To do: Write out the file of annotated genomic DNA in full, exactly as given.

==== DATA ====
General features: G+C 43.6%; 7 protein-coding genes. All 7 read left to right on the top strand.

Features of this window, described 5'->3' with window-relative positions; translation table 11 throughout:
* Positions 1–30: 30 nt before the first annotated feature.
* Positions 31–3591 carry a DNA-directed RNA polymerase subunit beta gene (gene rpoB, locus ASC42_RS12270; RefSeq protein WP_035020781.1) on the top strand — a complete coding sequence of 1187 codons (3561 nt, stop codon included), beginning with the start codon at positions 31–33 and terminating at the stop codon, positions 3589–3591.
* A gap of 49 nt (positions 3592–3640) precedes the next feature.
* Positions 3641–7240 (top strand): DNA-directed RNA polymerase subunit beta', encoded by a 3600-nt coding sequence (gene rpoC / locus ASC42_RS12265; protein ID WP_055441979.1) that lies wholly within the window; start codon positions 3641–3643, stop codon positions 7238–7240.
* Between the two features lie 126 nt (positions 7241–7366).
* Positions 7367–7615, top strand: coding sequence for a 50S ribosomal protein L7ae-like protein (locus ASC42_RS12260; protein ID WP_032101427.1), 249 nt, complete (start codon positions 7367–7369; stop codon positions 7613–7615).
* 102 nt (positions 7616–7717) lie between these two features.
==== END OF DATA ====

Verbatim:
General features: G+C 43.6%; 7 protein-coding genes. All 7 read left to right on the top strand.

Features of this window, described 5'->3' with window-relative positions; translation table 11 throughout:
* Positions 1–30: 30 nt before the first annotated feature.
* Positions 31–3591 carry a DNA-directed RNA polymerase subunit beta gene (gene rpoB, locus ASC42_RS12270; RefSeq protein WP_035020781.1) on the top strand — a complete coding sequence of 1187 codons (3561 nt, stop codon included), beginning with the start codon at positions 31–33 and terminating at the stop codon, positions 3589–3591.
* A gap of 49 nt (positions 3592–3640) precedes the next feature.
* Positions 3641–7240 (top strand): DNA-directed RNA polymerase subunit beta', encoded by a 3600-nt coding sequence (gene rpoC / locus ASC42_RS12265; protein ID WP_055441979.1) that lies wholly within the window; start codon positions 3641–3643, stop codon positions 7238–7240.
* Between the two features lie 126 nt (positions 7241–7366).
* Positions 7367–7615, top strand: coding sequence for a 50S ribosomal protein L7ae-like protein (locus ASC42_RS12260; protein ID WP_032101427.1), 249 nt, complete (start codon positions 7367–7369; stop codon positions 7613–7615).
* 102 nt (positions 7616–7717) lie between these two features.